GCSE(F),

There are a number of words that algebra uses:

**term** is a variable, normally a letter, which is used as a placeholder for an unknown number. It may have a multiplier (called a **coefficient**) and be set to a power: *x*, 3*x* and 5*x*^{2} are all terms;

**expression** is a collection of more than one term: 3*x* + 5*y* is an expression, as is 2*x*^{2} + 5*x*. An expression does not have an equals sign;

an **equation** has an equals sign, and the value(s) of the variables, or letters, can be worked out by solving the equation. 5*x* - 3 = 2 is an equation: the value of *x* can be solved;

**formula** determines one value given other values. Although it has an equals sign, it differs from an equation because the other values determine the value of the unknown variable. *A* = `frac(1)(2)`*bh* is a formula.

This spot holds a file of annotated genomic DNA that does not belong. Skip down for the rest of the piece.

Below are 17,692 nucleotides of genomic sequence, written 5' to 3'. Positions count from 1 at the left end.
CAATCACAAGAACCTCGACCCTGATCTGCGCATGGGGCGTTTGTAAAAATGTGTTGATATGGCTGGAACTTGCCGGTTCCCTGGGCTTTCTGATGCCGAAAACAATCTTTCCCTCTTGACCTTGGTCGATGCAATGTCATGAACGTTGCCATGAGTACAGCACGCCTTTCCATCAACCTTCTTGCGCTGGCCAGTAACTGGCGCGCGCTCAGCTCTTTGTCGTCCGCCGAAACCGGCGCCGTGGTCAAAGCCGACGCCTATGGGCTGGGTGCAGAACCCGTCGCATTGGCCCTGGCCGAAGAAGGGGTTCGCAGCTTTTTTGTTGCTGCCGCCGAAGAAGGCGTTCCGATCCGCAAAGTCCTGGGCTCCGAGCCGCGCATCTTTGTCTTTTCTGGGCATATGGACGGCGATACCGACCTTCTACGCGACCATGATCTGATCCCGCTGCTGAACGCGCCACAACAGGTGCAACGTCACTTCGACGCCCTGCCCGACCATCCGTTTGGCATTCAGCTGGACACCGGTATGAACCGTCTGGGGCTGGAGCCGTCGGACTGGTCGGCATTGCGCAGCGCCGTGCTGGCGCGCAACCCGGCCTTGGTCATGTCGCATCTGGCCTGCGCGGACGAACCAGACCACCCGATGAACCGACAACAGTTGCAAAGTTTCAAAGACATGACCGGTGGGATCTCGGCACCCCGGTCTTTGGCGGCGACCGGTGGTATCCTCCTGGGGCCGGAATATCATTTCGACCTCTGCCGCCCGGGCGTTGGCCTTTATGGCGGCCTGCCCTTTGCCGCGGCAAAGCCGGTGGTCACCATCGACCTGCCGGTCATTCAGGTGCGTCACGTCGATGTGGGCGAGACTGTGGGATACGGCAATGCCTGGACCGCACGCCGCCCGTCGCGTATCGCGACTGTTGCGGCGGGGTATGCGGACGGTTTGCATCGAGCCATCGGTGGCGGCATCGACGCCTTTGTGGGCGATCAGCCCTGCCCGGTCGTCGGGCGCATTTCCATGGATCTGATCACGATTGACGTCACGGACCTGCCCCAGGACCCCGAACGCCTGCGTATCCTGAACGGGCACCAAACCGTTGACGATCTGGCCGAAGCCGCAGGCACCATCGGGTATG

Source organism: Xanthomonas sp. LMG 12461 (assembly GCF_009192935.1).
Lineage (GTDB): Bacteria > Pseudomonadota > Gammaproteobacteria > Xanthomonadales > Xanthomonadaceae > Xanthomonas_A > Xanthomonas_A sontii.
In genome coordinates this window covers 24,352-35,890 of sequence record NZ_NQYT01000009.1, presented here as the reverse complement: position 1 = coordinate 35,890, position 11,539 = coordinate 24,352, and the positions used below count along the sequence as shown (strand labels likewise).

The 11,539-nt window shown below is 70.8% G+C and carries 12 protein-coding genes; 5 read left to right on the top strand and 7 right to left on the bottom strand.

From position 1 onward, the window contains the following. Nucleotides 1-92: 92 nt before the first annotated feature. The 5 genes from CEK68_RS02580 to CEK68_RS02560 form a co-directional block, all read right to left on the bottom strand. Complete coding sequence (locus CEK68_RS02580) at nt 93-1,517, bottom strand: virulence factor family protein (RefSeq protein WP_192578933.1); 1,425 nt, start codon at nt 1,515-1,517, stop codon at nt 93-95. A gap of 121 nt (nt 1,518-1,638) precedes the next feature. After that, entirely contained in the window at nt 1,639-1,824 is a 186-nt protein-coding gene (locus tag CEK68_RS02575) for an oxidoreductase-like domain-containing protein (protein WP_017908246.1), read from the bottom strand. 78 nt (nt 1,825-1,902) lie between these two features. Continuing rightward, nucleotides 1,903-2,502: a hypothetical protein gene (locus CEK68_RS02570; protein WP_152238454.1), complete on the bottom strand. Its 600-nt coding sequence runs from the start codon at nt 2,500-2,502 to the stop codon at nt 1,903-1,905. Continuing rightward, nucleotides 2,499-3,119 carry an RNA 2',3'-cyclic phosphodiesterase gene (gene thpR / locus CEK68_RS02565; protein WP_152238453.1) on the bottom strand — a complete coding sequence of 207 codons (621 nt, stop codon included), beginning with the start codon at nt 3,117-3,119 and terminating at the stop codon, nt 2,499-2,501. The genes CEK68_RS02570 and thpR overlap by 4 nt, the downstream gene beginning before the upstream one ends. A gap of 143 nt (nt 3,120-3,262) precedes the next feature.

An **inequality** gives a set of answers for an algebraic statement. For example, *x* > 12 is an inequality: and 13, 14, 15, 16 are all valid answers for that statement.

*Advanced students:* an **identity** is an expression that is written in another form.

*x*^{2} + *x* - 6 = (*x* + 3)(*x* - 2) is an identity:

whichever value of *x* is chosen, the equation remains true. It is not possible to find a solution to an equation if it is an identity.

1. Is 3*x*^{2} + 4*xy* a term, an expression or a formula?

Answer: An expression

There is more than one term.

2. Is *d* = *vt* + `frac(1)(2)`*at*^{2} an equation or a formula?

Answer: It is a formula

You can work out the value of *d* given the other values.

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